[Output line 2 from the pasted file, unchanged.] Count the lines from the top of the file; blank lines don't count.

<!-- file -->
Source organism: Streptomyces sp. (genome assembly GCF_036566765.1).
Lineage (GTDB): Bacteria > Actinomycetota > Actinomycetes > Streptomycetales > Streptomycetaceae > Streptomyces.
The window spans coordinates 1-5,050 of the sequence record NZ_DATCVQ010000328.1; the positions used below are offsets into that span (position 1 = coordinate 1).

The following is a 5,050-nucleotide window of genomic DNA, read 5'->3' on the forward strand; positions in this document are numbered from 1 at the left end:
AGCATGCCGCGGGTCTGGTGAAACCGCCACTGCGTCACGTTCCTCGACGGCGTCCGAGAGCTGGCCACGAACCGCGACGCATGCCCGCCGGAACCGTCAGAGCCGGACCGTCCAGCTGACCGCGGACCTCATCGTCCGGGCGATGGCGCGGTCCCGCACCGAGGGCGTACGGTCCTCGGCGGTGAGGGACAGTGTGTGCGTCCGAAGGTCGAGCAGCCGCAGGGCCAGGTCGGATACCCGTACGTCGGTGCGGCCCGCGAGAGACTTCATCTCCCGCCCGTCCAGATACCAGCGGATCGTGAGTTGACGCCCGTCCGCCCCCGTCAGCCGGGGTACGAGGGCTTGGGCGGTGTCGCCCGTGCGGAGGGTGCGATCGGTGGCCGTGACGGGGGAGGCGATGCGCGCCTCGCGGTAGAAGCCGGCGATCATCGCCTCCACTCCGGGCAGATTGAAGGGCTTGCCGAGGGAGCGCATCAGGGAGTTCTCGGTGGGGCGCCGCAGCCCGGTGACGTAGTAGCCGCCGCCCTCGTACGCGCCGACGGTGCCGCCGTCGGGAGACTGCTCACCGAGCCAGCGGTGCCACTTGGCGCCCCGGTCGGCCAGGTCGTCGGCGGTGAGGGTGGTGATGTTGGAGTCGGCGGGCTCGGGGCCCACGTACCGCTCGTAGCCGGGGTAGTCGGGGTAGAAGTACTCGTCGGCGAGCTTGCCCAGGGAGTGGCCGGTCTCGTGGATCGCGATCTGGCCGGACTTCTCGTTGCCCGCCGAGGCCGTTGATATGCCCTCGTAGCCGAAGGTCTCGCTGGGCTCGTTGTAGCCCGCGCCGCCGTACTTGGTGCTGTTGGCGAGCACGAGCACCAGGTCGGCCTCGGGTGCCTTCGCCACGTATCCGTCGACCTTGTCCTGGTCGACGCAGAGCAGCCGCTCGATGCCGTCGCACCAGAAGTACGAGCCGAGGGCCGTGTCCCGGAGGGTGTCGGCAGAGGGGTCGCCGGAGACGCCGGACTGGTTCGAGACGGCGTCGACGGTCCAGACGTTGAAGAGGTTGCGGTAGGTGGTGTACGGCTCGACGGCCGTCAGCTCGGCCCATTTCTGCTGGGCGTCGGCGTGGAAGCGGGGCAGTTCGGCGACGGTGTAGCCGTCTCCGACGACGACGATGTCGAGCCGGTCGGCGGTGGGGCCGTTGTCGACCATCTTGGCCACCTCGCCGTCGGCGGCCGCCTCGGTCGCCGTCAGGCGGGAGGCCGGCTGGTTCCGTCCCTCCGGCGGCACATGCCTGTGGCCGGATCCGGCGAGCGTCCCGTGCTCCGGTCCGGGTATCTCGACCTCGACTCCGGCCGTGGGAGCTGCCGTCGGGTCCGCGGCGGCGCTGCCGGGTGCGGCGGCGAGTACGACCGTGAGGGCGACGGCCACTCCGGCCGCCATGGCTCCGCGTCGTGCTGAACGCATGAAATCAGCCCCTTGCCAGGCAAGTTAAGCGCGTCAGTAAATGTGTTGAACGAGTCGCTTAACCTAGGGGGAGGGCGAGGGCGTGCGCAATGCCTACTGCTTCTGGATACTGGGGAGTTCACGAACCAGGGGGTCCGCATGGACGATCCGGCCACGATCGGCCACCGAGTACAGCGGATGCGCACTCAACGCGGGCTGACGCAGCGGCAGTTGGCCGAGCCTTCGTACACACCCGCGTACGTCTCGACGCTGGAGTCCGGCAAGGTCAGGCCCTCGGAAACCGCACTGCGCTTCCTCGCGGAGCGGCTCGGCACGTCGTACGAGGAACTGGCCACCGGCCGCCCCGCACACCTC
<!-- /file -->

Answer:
Lineage (GTDB): Bacteria > Actinomycetota > Actinomycetes > Streptomycetales > Streptomycetaceae > Streptomyces.